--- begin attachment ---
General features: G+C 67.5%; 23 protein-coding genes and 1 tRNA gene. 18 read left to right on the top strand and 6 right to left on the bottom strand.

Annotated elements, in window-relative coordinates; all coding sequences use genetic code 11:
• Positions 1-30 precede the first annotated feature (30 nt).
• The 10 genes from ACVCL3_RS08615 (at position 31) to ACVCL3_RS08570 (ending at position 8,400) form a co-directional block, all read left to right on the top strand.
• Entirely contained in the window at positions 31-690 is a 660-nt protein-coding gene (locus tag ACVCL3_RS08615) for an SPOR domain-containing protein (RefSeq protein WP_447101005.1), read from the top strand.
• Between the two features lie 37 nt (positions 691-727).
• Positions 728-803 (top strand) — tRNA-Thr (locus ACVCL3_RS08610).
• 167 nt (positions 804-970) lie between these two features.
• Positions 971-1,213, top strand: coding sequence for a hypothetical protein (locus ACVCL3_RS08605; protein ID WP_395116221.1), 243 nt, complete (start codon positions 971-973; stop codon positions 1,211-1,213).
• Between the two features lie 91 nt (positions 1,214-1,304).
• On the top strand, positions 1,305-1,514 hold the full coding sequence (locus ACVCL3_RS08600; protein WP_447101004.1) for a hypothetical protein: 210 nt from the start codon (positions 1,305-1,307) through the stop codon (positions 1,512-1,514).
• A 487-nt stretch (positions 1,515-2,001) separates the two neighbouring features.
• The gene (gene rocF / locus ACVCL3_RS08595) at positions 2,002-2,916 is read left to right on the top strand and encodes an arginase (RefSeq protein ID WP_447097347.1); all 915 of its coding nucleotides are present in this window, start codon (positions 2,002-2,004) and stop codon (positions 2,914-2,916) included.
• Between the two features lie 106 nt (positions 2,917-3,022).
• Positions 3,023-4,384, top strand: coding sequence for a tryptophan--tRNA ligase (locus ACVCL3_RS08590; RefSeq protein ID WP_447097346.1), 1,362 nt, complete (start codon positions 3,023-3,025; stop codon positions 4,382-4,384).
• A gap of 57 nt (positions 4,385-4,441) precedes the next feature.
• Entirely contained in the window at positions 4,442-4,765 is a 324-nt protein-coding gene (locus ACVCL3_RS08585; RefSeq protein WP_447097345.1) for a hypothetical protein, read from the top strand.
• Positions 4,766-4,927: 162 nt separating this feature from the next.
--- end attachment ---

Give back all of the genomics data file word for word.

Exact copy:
General features: G+C 67.5%; 23 protein-coding genes and 1 tRNA gene. 18 read left to right on the top strand and 6 right to left on the bottom strand.

Annotated elements, in window-relative coordinates; all coding sequences use genetic code 11:
• Positions 1-30 precede the first annotated feature (30 nt).
• The 10 genes from ACVCL3_RS08615 (at position 31) to ACVCL3_RS08570 (ending at position 8,400) form a co-directional block, all read left to right on the top strand.
• Entirely contained in the window at positions 31-690 is a 660-nt protein-coding gene (locus tag ACVCL3_RS08615) for an SPOR domain-containing protein (RefSeq protein WP_447101005.1), read from the top strand.
• Between the two features lie 37 nt (positions 691-727).
• Positions 728-803 (top strand) — tRNA-Thr (locus ACVCL3_RS08610).
• 167 nt (positions 804-970) lie between these two features.
• Positions 971-1,213, top strand: coding sequence for a hypothetical protein (locus ACVCL3_RS08605; protein ID WP_395116221.1), 243 nt, complete (start codon positions 971-973; stop codon positions 1,211-1,213).
• Between the two features lie 91 nt (positions 1,214-1,304).
• On the top strand, positions 1,305-1,514 hold the full coding sequence (locus ACVCL3_RS08600; protein WP_447101004.1) for a hypothetical protein: 210 nt from the start codon (positions 1,305-1,307) through the stop codon (positions 1,512-1,514).
• A 487-nt stretch (positions 1,515-2,001) separates the two neighbouring features.
• The gene (gene rocF / locus ACVCL3_RS08595) at positions 2,002-2,916 is read left to right on the top strand and encodes an arginase (RefSeq protein ID WP_447097347.1); all 915 of its coding nucleotides are present in this window, start codon (positions 2,002-2,004) and stop codon (positions 2,914-2,916) included.
• Between the two features lie 106 nt (positions 2,917-3,022).
• Positions 3,023-4,384, top strand: coding sequence for a tryptophan--tRNA ligase (locus ACVCL3_RS08590; RefSeq protein ID WP_447097346.1), 1,362 nt, complete (start codon positions 3,023-3,025; stop codon positions 4,382-4,384).
• A gap of 57 nt (positions 4,385-4,441) precedes the next feature.
• Entirely contained in the window at positions 4,442-4,765 is a 324-nt protein-coding gene (locus ACVCL3_RS08585; RefSeq protein WP_447097345.1) for a hypothetical protein, read from the top strand.
• Positions 4,766-4,927: 162 nt separating this feature from the next.